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What is Terroir?

What is Terroir?

We’ve all heard terroir dropped in wine conversation, but what does it mean? Actually, there is not technically a direct translation for the French word in English. The root of the word, terre, means ‘earth’ in French, and while this is related to terroir, it means much more than just land. Terroir – in just one word! – refers to all of the natural conditions that make a specific place unique. This includes:

  • climate
  • weather and wind patterns
  • soil
  • precipitation
  • surrounding geographical conditions (i.e. proximity to rivers, lakes oceans or other bodies of water, surrounding flora)
  • altitude and situation on hillsides, slopes or mountains
  • temperature
  • sunlight

Terroir refers to all of the natural surrounding conditions that affect the growth of grapes in a vineyard, from sunlight and slopes to soil and rainfall

Though terroir is most commonly associated with wine, the term is also used in oil, coffee and tea industries to talk about the growing conditions of these products; really it could be used in any agricultural context. In the wine world, this of course refers to the conditions the grapes and vines grow in, down to the position of a vine on a particular slope of a hill in one specific plot of land, and its angle to the sun and earth.

Why does terroir matter?

This is a slightly loaded question, because some people argue that terroir is not actually as important as it has traditionally been considered. To understand that, let’s look at the history of terroir:

  • Terroir goes back to the Benedictine monks, who brought Pinot Noir and Chardonnay grapes to Burgundy and started making wine under specific conditions based on their scrupulous studies of the land and conditions there, ranking plots of land down to the finest details.
  • Today, of course, Burgundy is known for producing some of the world’s most premier wines… in other words, there is a lot of stock and respect in the Old World concerning the significance of terroir and its effect on wine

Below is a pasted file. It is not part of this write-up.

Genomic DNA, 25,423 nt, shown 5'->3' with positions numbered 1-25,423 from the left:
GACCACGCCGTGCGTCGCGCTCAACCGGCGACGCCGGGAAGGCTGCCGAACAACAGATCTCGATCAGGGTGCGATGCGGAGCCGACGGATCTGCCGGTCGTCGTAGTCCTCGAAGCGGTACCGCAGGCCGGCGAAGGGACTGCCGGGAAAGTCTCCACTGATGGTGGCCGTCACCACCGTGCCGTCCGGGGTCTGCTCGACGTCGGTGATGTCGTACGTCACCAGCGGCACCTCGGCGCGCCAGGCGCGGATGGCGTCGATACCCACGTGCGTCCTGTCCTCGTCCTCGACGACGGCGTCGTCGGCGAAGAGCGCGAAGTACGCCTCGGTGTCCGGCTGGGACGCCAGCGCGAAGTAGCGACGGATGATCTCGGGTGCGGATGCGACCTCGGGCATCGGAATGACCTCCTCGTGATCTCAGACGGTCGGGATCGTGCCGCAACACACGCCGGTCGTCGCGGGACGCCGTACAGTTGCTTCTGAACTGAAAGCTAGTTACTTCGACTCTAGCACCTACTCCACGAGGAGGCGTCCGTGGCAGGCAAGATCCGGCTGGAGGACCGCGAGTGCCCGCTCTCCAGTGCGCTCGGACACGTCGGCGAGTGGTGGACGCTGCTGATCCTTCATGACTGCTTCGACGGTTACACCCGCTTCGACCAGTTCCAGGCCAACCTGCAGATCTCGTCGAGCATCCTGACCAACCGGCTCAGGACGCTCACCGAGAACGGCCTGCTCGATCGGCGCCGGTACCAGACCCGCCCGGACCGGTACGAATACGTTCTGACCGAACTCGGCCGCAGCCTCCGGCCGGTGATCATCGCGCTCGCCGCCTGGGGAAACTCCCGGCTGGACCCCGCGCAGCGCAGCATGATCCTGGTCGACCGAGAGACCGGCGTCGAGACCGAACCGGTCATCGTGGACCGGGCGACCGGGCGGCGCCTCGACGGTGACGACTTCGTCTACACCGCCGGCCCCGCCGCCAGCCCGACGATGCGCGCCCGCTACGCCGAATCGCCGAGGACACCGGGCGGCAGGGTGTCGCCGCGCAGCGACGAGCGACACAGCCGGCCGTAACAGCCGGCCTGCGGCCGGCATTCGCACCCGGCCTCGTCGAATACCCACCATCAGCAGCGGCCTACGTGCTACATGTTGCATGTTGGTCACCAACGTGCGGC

• Classification systems across Europe (DOC, AOP/AOC, etc.) are based on this idea of terroir, emphasising the significance of location rather than grape – this is why Old World wines are labeled according to vineyards or region rather than varietal (i.e. Bourgogne, not Pinot Noir)
  • An approach that prioritises terroir sees no two places in the world as able to grow and produce equivalent wines

Though Burgundy itself is a very small region in France, it is divided into nearly 100 designated areas of wine growing, with the most coveted Grand Cru wines specifically coming from the most specific, best plots and even micro-plots of land – those with the ‘best’ terroir

Another school of thought

Here is where the controversy comes into play. When the wine industry started growing in the New World, new winemakers disregarded terroir and said that they could grow grapes and produce wines that were just as good as the most respected wines of Europe.

These New World producers said that it did not matter where grapes grew, putting more emphasis on the role of the winemaker and their decisions in fermentation, ageing, bottling etc.

What actually matters

Today, most people recognise terroir’s significance. We all know the effect warm versus cool climates have on wines (sweet versus dry, accordingly). But there is so much more than climate at play. Altitude and fog affect cooling periods, sunlight and rainfall affect ripening times. Various soils absorb nutrients and water at different rates. You can just imagine how if you factor in every element of terroir, you really are looking at incredibly unique conditions that affect how a crop will grow, and ultimately how a wine will taste!

In saying that, the role of the winemaker cannot be understated either. A winemaker can consider all elements of terroir, and factor them into the choices he or she makes – highlighting, tweaking, or adapting to make the wine he or she desires (i.e. introducing malolactic fermentation to soften harsh, acidic wines, or picking early to keep grapes from over-ripening).

As is often the case with wine, it is sensible to land somewhere between the two extreme schools of thought. We can’t deny the significance of terroir, but we should also be open to newer, innovative methods of producing wine, and recognise the amazing winemaking regions of the world that have not traditionally been viewed as such (and conversely, not putting too much stock into the value of a wine just because it was grown in a highly respected area of designation!).

I recommend doing side by side tastings of the same variety – look into where each wine was grown, what the terroir would be like in those places, and also read about the winemaker and process the may have used to produce the wines – any differences you taste should be reflective of these elements. And you’ll probably get to discover some of your new favourite growing regions!

You can read more about the differences between Old and New World wine here.

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